To meet the Environmental Protection Agency’s 2010 emission standards, most diesel engine manufacturers have adopted something called Selective Catalytic Reduction (SCR) technology. The EPA mandate went into effect last year requiring all new diesel-engine vehicles sold in the U.S. to include SCR equipment and fluids to treat the exhaust emitted by these cars and trucks, which will lower the amount of potentially harmful nitrogen oxides (NOx) released into the atmosphere.
This technology works by injecting small quantities of diesel exhaust fluid (DEF) into the exhaust upstream of a catalyst, which then converts to ammonia in the exhaust stream and reacts with NOx over the catalyst to form harmless nitrogen gas and water. In short, the process converts NOx into two components found naturally in the air we breathe.
DEF specifically is a 32.5 percent solution of chemically pure Urea and 67.5 percent demineralized or deionized water. It is a stable, non-toxic solution and is not considered by the Department of Transportation to be a hazardous substance.
DEF is stored in a tank located on the car or truck; the size of these tanks vary, beginning at 4 gallon capacity going up to 28 gallons for on-road vehicles. Initial estimates have DEF consumption rates ranging from 2 to 3 percent, but this will be affected by engine make and model.
Since DEF has to be on the vehicle, it creates a new challenge and new market for the mobile fueling industry. DEF will eventually be made available in bulk at all truck stops in the U.S., but for those with fleets, it opens up another need to be serviced.
Mobile fueling is still an attractive option for those with fleets. The process eliminates the time wasted in having individual drivers either visit retail or cardlock sites and it offers a way to efficiently control theft. For those operators without a backyard tank or convenient places to fuel up, it’s almost a necessity. Now with the SCR technology, if marketers haven’t already figured out how to provide DEF in mobile fueling, they need to very soon.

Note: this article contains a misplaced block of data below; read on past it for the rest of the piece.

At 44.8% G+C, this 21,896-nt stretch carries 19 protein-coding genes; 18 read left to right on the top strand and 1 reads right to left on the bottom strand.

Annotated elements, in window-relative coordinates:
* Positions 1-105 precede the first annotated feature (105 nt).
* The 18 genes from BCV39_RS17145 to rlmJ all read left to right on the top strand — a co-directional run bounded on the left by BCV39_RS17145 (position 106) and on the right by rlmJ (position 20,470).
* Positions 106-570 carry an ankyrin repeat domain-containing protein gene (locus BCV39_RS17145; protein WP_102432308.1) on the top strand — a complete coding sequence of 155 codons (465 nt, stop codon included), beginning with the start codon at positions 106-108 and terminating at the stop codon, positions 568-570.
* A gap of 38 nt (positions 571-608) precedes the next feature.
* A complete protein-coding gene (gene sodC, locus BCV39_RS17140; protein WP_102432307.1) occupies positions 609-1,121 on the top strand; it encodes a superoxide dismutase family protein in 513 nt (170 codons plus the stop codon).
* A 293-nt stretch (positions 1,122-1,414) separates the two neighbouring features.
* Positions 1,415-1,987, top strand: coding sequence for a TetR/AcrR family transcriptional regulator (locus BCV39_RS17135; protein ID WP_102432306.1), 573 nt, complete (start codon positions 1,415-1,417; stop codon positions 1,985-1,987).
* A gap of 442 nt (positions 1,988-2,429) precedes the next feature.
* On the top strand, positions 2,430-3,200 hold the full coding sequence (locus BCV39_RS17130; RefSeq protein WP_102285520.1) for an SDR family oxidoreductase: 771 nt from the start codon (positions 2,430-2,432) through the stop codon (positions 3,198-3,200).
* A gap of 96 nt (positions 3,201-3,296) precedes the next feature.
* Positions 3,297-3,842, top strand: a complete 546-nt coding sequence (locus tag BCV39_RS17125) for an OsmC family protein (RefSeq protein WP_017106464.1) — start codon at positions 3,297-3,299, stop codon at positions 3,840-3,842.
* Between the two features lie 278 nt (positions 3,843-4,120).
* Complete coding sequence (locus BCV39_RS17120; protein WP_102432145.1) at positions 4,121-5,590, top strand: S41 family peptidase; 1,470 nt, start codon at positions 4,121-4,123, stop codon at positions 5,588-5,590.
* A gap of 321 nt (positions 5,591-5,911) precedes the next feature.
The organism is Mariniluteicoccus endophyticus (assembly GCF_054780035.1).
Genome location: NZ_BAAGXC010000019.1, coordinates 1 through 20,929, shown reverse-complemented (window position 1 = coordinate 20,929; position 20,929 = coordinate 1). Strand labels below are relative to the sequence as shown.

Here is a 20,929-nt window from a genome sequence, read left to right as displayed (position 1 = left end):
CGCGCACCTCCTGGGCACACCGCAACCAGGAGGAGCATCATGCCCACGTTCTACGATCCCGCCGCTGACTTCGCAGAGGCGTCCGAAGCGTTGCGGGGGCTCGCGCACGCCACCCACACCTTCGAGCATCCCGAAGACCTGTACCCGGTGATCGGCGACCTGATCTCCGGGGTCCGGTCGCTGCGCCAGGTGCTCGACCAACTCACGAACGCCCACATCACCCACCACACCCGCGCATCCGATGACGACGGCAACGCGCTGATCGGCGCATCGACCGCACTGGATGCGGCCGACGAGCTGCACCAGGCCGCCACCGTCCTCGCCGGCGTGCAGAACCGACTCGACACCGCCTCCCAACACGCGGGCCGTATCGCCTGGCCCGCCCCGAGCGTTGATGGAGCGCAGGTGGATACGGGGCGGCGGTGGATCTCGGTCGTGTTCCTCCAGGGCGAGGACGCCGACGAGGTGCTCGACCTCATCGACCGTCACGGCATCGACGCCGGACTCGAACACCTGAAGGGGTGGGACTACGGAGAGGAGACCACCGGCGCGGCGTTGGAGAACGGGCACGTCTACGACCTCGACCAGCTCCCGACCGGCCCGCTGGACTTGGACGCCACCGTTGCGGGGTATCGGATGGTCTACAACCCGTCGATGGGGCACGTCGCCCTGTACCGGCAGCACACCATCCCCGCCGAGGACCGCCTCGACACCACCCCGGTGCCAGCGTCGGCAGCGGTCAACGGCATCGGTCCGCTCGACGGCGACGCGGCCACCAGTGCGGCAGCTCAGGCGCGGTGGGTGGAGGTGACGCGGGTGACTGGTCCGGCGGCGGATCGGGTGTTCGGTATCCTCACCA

"Our customers have identified DEF as a logistical challenge going forward,” said Faris, marketing manager for Oilmen’s Truck Tanks. “However, many see it as a great opportunity to solidify relationships with fleet owners by providing them with one supplier for multiple products. Refuelers that have the ability to supply DEF will position themselves to gain market share over time. Our forward-looking customers have embraced this new product and are working with us to get the equipment they need before the demand outpaces their capacity."
To offer a mobile fueling solution for DEF delivery, Oilmen’s Truck Tanks, Inc. has introduced a stand-alone, dedicated DEF pumping system with tank.
“We first started developing DEF equipment solutions over two years ago,” he said. “We were very fortunate to be able to access the experience and equipment lines of our sister company OEC Fluid Handling, which is our industrial equipment division.”
The system is perfect for retrofitting to existing equipment and gives the operator the ability to top-off DEF tanks along with the other fuels that are being dispensed. DEF tanks from 75 to 100 gallons (space permitting) can be installed inside or outside of the cabinet.
The DEF pumping system is equipped with a Weights-and-Measures-approved meter with digital display and ticket printer. “Oilmen's Truck Tanks formally debuted the nation's first Weights and Measures approved DEF truck tank at the 2010 Mid-America Truck Show,” he said. “We now have Weights and Measures approved warehouse pumping systems, mobile skid units, cabinet mounted systems for trailers or truck tanks, and complete DEF compatible truck tanks."
Jubitz Mobile Refueling now offers DEF, available in bulk, for delivery in 2.5 gallon jugs, 55 gallon drums, 275 or 330 gallon totes, and for servicing fleets, truck-to-truck. The company works in the Portland/Salem area of Oregon.
“We’ve been offering the service about six to nine months,” said Cori Johnson, co-general manager for Jubitz Fleet Fueling. “DEF is still in its early stages, so it’s not a huge need right now. But we do have a handful of customers that we either fill up their trucks for them or fill their drums.”